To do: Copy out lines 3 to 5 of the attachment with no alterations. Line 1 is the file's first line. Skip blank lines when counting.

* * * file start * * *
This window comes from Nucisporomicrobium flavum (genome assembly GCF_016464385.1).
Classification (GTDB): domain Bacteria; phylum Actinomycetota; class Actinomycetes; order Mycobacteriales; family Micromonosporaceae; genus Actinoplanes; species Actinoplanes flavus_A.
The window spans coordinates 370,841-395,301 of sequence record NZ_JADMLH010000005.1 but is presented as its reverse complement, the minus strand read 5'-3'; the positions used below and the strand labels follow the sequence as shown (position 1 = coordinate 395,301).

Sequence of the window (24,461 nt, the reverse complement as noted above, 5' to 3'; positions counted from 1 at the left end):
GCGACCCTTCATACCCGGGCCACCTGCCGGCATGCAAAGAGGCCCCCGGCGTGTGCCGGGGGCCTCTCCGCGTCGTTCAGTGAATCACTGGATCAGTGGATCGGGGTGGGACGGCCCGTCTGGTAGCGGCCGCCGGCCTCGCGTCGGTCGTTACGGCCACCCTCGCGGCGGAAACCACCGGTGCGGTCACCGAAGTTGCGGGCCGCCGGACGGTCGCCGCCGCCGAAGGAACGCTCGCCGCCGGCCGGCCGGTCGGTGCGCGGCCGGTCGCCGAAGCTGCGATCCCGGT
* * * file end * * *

The window spans coordinates 370,841-395,301 of sequence record NZ_JADMLH010000005.1 but is presented as its reverse complement, the minus strand read 5'-3'; the positions used below and the strand labels follow the sequence as shown (position 1 = coordinate 395,301).

Sequence of the window (24,461 nt, the reverse complement as noted above, 5' to 3'; positions counted from 1 at the left end):
GCGACCCTTCATACCCGGGCCACCTGCCGGCATGCAAAGAGGCCCCCGGCGTGTGCCGGGGGCCTCTCCGCGTCGTTCAGTGAATCACTGGATCAGTGGATCGGGGTGGGACGGCCCGTCTGGTAGCGGCCGCCGGCCTCGCGTCGGTCGTTACGGCCACCCTCGCGGCGGAAACCACCGGTGCGGTCACCGAAGTTGCGGGCCGCCGGACGGTCGCCGCCGCCGAAGGAACGCTCGCCGCCGGCCGGCCGGTCGGTGCGCGGCCGGTCGCCGAAGCTGCGATCCCGGT